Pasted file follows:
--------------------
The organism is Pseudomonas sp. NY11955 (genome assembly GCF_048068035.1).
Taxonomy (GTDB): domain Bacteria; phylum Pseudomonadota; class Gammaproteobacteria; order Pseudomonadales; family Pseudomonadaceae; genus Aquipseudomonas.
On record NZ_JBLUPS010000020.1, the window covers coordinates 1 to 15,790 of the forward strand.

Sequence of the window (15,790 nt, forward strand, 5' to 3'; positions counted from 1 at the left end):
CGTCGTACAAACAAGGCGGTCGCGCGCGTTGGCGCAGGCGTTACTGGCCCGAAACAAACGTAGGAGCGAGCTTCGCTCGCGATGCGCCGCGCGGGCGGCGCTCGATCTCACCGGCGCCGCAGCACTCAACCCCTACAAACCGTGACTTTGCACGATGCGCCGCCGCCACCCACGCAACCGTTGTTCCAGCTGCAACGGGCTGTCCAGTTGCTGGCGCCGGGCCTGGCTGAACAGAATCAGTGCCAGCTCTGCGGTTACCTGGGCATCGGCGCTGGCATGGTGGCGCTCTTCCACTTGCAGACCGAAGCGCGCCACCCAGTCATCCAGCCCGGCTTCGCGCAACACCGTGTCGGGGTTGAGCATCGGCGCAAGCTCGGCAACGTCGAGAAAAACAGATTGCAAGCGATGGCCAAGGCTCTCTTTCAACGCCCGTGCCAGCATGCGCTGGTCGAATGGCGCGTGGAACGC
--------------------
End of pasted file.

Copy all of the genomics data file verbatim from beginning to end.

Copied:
The organism is Pseudomonas sp. NY11955 (genome assembly GCF_048068035.1).
Taxonomy (GTDB): domain Bacteria; phylum Pseudomonadota; class Gammaproteobacteria; order Pseudomonadales; family Pseudomonadaceae; genus Aquipseudomonas.
On record NZ_JBLUPS010000020.1, the window covers coordinates 1 to 15,790 of the forward strand.

Sequence of the window (15,790 nt, forward strand, 5' to 3'; positions counted from 1 at the left end):
CGTCGTACAAACAAGGCGGTCGCGCGCGTTGGCGCAGGCGTTACTGGCCCGAAACAAACGTAGGAGCGAGCTTCGCTCGCGATGCGCCGCGCGGGCGGCGCTCGATCTCACCGGCGCCGCAGCACTCAACCCCTACAAACCGTGACTTTGCACGATGCGCCGCCGCCACCCACGCAACCGTTGTTCCAGCTGCAACGGGCTGTCCAGTTGCTGGCGCCGGGCCTGGCTGAACAGAATCAGTGCCAGCTCTGCGGTTACCTGGGCATCGGCGCTGGCATGGTGGCGCTCTTCCACTTGCAGACCGAAGCGCGCCACCCAGTCATCCAGCCCGGCTTCGCGCAACACCGTGTCGGGGTTGAGCATCGGCGCAAGCTCGGCAACGTCGAGAAAAACAGATTGCAAGCGATGGCCAAGGCTCTCTTTCAACGCCCGTGCCAGCATGCGCTGGTCGAATGGCGCGTGGAACGC